I’ve been an anime fan since the early 90s and started blogging on LiveJournal in late 2006. I moved Pirates of the Burley Griffin here in late 2011 when LiveJournal started having its persistent problems with DDOS attacks.

Professionally I’m a business analyst ranging from high level business process modelling to detailed requirements. I will blog about that too, but it tends to be relatively rare.

The title was inspired by a good friend as a play on Pirates of the Carribbean for a UNISFA alumni picnic held in Canberra one year.

Since I am currently based in Canberra, and an anime fan, the title just clicked for me.

The tagline reflects some bad experiences with project management many years ago that taught me to appreciate good project managers (which I’m not).

One thing I do not do is romanticise real pirates: read this for more.

Please read the site disclaimer and comment policy here.

The banner photo is a cropped version of a sunset I took at Glenelg Beach in 2002.  The full version has basically been my desktop image ever since. And, yes, I’m aware of the irony of having a South Australian banner on a Canberra centric blog written by a West Australian native.

In the ongoing slow motion train wreck that is post-Elon twitter, I can now be found at Mastadon.au as arcadiagt5.

17 thoughts on “About”

  1. I’ve nominated your blog for the Liebster award. If you’d like to participate, I have a list of questions on the below page. If not though, that’s totally okay and please just take this for the compliment it’s intended as! http://otakulounge.wordpress.com/2013/12/17/liebster-awards/

  2. Hi, thought I should say that I’ve nominated your blog for a Creative Blogger award. No obligation of course, but if you’d like to take part I have a link on the below page.

  3. Thanks, I’ll take a look at that on the weekend.

  4. Do you really close the comments section of a post when you want to ‘end’ a discussion?

    Unless your intention is to invite me to continue the issue being explored in ‘On the misuse of language: a twitter rant’ on my own blog (i.e. included in a wider post I’m thinking of making on people’s misunderstanding of etymology on the internet), I’d ask that we continue it on your site.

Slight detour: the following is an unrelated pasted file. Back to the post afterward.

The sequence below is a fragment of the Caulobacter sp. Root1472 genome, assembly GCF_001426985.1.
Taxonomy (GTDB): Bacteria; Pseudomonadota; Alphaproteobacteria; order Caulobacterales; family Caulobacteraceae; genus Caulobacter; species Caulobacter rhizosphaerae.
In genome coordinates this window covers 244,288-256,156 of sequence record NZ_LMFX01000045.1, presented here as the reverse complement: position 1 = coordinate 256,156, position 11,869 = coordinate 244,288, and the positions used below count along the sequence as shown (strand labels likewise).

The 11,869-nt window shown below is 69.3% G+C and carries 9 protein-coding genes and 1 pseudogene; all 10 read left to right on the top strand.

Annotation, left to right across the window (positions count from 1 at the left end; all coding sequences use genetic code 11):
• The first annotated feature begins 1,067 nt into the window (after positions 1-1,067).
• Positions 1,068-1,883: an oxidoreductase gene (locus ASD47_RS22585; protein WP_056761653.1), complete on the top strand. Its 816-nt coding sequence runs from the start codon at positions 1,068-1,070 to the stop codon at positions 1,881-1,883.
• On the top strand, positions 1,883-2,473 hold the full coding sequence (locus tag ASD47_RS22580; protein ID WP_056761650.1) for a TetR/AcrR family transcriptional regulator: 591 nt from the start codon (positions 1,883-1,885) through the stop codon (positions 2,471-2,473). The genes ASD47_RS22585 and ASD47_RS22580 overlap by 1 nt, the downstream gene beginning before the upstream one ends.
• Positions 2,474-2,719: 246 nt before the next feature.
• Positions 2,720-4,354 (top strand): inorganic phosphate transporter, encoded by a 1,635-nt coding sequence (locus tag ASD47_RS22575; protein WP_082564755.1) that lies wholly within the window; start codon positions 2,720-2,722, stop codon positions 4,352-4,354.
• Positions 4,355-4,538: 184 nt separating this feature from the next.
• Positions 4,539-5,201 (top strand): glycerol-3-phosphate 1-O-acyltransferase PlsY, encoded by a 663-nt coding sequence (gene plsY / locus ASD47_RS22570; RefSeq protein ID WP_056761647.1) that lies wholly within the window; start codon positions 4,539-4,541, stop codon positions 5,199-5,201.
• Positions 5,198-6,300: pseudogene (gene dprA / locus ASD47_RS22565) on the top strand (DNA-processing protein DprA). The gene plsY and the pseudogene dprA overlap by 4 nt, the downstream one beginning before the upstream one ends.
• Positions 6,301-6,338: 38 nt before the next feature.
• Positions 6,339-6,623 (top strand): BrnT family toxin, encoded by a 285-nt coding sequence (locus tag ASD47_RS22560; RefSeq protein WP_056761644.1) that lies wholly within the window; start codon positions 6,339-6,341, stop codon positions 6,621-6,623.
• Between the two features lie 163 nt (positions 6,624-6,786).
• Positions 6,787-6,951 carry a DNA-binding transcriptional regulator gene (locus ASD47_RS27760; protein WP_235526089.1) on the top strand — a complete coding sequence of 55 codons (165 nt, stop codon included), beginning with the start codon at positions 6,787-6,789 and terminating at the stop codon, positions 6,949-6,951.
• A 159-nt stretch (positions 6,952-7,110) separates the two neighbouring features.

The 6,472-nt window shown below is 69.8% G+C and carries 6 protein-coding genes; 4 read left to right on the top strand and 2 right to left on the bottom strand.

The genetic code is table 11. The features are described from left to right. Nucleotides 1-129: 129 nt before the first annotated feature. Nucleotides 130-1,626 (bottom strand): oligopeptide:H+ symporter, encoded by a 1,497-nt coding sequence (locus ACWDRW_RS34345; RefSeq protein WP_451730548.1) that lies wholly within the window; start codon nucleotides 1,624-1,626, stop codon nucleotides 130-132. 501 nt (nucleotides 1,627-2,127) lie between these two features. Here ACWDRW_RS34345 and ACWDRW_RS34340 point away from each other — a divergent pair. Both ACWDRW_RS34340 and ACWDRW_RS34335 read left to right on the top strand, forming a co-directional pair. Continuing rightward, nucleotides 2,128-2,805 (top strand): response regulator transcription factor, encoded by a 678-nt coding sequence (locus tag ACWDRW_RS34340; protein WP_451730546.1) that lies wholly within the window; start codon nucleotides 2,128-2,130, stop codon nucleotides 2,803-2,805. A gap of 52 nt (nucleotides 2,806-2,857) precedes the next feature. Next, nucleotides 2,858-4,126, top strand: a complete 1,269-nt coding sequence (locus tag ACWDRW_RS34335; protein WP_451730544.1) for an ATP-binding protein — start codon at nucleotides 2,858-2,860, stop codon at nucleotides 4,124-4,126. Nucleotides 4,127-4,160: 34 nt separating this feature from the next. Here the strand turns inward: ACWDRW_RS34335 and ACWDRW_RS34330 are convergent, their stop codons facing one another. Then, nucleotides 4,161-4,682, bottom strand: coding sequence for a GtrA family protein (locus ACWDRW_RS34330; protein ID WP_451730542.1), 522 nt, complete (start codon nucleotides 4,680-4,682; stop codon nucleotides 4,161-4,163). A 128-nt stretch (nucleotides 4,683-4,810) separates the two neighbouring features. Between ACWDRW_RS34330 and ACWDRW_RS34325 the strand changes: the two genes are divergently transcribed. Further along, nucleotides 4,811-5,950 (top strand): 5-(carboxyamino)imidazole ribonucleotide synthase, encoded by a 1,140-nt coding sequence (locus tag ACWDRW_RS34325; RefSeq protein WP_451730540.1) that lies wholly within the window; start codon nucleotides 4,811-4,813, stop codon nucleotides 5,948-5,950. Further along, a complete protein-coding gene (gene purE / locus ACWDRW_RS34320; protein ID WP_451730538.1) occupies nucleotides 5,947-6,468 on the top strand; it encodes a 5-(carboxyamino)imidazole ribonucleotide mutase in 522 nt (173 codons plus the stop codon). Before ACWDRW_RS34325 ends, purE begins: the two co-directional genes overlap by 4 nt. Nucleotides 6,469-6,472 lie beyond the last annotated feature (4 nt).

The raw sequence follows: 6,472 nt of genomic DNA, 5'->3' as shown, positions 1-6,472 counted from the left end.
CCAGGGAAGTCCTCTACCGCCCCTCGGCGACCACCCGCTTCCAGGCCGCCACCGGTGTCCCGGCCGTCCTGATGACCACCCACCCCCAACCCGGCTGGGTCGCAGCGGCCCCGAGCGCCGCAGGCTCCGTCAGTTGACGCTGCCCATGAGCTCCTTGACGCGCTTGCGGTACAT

Conversation ends when people have nothing more to say, not when one person censors the other person. It’s also a bit ironic to talk about freedom of speech and then close your comments section. It gives the impression that you have no interest in what the other person has to say, which is unsavoury.

  5. We had reached a point where further discussion was pointless in my opinion.

    I disagree with your position and you were not acknowledging the core point of the post with respect to Cardinal Pell.

    Please check the site disclaimer. I reserve the right to moderate here, and you are close to re-entering the moderation queue.

    I remind you that the right to freedom of speech does not include the right to an audience. You don’t have to listen to me, I don’t have to listen to you, nor is either refusal censorship.

    If you wish to start something elsewhere, fine. Don’t expect me to show up, and this topic is closed here.

  6. A rude, crude approach to moderation.

    At the very least, letting the guest on your blog who has spent the time and energy to engage with you have the ‘last word’, if you view the discussion as pointless, pays dividends. They can reply, you can ignore it and never reply and then close the chat and all’s well. Replying last yourself, and then closing the chat, does not facilitate a good image.

    The fact that right to freedom of speech does not include the right to an audience only points out these flaws. ‘Speech’ in this case is the ability to post. ‘Audience’ is the choice to read such a post. Since, considering the disclaimer, I have been relevant (the post was about whether or not one should use such metaphors in general, and the Cardinall Pell issue was, from your argument and Twitter pots, a springboard to a wider issue that no-one should use such terms for anything like the Pell issue, which was the point I targeted), the conversation smacks of you choosing to close the discussion because you wished to censor me further delving into the topic, which I was very ready to do, not because of an issue of rudeness or irrelevancy.

    Also – ‘re-entering’ the moderation queue? When did I enter it before?

    Anyway, I’ll link to your post when I get round to writing up this discussion of etymology. I don’t mind if you choose not to ‘show up’ on my blog, but I’ll certainly find it useful for my readers to show up on yours in order to continue the dialogue between our views without you.

    Thanks for the discussion so far.

  7. Your opinions on my moderation approach are duly noted. You may find it “rude, crude” but my site, my rules.

    I’m not the only person who thinks this way. Deal with it.



  8. Ahem! I nominated you to the one lovely blog award. You deserve it. :3


  9. Thanks!

  10. I just. Wanted to let you know you misspelled bear. It should be bare. It took me a minute to understand what you meant as I had a pic of a grizzly in my mind. Lol. I am not trying to not pic. I liked your comparison. I just thought you would like to know. Spell check fails me often. Changes my words around and I don’t always notice. Have a wonderful day!

    Your friend, Evangeline

  11. Thanks for the follow but “bear”
    is the correct verb in context. See here for details: https://en.oxforddictionaries.com/usage/bare-or-bear

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